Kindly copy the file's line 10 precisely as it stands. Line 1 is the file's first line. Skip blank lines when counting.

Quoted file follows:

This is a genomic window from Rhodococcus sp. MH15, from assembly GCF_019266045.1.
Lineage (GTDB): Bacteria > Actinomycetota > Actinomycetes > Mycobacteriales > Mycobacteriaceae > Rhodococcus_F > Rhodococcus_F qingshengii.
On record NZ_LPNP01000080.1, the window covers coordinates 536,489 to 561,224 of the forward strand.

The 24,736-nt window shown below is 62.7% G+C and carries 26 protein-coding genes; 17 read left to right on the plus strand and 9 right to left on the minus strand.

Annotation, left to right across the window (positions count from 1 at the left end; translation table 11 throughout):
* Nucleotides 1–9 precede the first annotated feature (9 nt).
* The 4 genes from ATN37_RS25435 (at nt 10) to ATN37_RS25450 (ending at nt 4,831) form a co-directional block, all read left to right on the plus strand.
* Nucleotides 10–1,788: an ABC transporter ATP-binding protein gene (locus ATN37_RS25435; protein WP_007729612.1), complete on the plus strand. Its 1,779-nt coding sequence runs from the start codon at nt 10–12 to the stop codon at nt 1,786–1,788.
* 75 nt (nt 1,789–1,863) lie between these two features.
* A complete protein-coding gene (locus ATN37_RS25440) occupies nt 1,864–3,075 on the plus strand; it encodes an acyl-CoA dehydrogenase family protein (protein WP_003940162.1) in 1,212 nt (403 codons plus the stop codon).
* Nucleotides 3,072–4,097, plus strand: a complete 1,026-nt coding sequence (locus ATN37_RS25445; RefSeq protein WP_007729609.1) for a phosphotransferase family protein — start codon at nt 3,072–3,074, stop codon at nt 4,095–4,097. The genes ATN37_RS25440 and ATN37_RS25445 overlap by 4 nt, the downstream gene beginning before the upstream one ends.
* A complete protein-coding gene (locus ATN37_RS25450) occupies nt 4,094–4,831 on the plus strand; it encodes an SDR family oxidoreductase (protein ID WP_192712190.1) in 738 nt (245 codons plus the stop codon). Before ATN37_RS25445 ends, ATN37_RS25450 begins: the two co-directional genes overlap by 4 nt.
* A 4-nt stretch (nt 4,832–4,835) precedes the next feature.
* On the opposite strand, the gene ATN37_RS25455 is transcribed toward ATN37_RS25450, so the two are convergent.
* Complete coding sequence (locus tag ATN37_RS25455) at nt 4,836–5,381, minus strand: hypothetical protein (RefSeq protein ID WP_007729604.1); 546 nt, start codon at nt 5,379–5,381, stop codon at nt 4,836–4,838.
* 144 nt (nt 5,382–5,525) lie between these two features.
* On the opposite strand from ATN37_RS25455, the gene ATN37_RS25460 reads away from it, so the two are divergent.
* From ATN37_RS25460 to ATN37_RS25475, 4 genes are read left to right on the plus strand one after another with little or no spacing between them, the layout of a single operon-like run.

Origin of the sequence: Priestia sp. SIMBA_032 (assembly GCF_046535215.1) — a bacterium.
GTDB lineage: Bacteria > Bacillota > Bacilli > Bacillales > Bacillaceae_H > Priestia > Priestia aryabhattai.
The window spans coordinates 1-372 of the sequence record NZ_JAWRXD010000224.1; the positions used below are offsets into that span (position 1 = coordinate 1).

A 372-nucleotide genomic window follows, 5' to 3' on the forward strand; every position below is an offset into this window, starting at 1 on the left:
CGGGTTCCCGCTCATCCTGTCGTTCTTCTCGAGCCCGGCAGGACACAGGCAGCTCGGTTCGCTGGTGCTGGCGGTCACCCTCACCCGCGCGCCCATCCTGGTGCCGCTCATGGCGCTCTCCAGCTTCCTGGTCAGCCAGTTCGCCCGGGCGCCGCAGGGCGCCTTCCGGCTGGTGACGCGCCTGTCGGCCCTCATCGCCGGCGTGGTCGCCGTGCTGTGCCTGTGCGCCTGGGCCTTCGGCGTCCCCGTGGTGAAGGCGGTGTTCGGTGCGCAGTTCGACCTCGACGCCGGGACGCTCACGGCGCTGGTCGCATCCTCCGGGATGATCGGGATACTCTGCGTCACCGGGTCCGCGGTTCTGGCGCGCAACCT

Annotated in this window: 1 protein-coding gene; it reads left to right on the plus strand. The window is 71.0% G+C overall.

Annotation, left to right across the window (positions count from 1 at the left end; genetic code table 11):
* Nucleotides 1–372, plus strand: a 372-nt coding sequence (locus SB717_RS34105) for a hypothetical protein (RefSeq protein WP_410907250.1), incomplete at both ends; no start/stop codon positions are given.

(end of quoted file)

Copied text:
* A complete protein-coding gene (locus ATN37_RS25440) occupies nt 1,864–3,075 on the plus strand; it encodes an acyl-CoA dehydrogenase family protein (protein WP_003940162.1) in 1,212 nt (403 codons plus the stop codon).